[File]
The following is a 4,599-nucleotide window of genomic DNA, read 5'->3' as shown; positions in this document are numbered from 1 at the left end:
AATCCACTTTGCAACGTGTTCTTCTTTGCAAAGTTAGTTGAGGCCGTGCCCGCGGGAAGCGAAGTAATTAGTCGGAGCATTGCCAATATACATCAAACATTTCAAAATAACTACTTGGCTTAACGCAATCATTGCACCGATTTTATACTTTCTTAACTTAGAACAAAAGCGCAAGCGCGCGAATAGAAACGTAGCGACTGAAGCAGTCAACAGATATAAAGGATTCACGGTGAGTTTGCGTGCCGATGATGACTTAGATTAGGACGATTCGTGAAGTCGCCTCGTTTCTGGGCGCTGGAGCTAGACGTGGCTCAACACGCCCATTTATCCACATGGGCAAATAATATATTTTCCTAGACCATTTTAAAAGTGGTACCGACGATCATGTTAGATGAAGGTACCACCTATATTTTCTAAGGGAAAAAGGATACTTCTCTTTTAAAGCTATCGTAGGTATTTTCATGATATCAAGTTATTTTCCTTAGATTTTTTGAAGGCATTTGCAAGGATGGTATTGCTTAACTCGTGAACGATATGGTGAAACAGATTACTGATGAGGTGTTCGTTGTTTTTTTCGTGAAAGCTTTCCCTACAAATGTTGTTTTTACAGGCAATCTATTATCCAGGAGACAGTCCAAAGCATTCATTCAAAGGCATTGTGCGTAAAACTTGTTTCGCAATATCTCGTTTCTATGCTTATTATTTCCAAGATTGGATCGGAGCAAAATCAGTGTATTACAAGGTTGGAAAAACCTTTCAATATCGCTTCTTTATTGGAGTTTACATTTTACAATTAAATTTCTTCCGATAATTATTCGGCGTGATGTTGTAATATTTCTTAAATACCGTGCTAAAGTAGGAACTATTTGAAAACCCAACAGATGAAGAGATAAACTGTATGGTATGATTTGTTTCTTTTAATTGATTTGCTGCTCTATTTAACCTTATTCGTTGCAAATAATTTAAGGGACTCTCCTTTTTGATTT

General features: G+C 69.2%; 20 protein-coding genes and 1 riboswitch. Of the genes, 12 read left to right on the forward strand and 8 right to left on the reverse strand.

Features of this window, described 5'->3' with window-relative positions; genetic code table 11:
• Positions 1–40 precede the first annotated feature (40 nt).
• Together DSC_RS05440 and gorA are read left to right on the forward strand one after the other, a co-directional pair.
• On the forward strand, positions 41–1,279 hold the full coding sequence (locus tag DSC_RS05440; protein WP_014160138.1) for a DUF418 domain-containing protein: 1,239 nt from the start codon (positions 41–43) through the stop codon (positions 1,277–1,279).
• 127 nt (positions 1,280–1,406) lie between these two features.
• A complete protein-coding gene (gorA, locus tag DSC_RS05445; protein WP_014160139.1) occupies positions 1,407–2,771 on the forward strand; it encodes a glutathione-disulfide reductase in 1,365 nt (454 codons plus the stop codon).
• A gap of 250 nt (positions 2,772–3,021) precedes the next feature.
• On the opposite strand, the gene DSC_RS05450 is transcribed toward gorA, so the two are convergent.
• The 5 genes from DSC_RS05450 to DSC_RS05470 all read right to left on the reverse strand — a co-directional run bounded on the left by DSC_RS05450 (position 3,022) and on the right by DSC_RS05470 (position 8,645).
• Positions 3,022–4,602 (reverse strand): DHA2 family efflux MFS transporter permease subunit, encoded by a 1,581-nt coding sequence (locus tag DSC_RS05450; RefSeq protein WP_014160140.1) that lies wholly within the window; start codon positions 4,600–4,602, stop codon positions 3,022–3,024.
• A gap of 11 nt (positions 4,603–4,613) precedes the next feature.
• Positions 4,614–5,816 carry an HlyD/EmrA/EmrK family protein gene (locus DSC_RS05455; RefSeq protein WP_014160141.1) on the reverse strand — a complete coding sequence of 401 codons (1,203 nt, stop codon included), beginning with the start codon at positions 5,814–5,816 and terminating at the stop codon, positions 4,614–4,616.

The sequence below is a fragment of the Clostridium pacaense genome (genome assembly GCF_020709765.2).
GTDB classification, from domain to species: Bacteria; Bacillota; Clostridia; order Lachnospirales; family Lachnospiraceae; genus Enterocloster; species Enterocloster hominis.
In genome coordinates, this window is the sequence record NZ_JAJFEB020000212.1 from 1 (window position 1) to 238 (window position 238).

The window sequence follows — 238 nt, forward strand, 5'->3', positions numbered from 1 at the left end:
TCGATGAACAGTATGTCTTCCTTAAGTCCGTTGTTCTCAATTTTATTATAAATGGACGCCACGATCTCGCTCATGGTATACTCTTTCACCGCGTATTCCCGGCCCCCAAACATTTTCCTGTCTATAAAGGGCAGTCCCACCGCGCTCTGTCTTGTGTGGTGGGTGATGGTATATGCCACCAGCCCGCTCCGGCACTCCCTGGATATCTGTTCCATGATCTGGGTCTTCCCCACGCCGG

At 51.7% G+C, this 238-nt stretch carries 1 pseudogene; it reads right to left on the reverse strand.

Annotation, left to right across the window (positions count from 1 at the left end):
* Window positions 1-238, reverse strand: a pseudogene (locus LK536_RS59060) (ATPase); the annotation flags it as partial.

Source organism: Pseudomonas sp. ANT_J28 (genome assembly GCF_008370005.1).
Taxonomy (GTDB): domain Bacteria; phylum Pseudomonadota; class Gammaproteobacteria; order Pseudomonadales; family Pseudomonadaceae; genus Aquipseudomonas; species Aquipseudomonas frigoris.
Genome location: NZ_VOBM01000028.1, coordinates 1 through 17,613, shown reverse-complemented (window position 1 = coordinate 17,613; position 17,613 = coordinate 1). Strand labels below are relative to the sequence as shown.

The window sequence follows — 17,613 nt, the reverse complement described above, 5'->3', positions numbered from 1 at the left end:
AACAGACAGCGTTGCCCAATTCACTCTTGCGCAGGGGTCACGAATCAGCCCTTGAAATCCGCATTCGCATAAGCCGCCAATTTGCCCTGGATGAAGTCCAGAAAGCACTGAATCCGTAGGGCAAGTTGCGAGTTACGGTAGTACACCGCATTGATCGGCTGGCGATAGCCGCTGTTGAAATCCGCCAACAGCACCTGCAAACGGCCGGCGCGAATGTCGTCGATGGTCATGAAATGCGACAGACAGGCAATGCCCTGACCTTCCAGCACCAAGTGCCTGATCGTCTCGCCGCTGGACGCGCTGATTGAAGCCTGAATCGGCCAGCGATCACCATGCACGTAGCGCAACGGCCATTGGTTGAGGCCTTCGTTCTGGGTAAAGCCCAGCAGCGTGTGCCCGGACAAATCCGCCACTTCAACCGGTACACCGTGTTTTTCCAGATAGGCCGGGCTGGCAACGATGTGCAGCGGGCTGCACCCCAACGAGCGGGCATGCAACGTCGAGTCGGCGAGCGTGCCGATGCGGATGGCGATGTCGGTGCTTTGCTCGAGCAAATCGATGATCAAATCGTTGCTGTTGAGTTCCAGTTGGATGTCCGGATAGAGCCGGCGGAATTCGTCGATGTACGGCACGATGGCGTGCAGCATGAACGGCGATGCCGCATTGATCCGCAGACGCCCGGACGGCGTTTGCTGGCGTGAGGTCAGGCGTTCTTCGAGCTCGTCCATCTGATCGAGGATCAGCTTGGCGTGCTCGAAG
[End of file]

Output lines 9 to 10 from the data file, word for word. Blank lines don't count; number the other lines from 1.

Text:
• A complete protein-coding gene (gorA, locus tag DSC_RS05445; protein WP_014160139.1) occupies positions 1,407–2,771 on the forward strand; it encodes a glutathione-disulfide reductase in 1,365 nt (454 codons plus the stop codon).
• A gap of 250 nt (positions 2,772–3,021) precedes the next feature.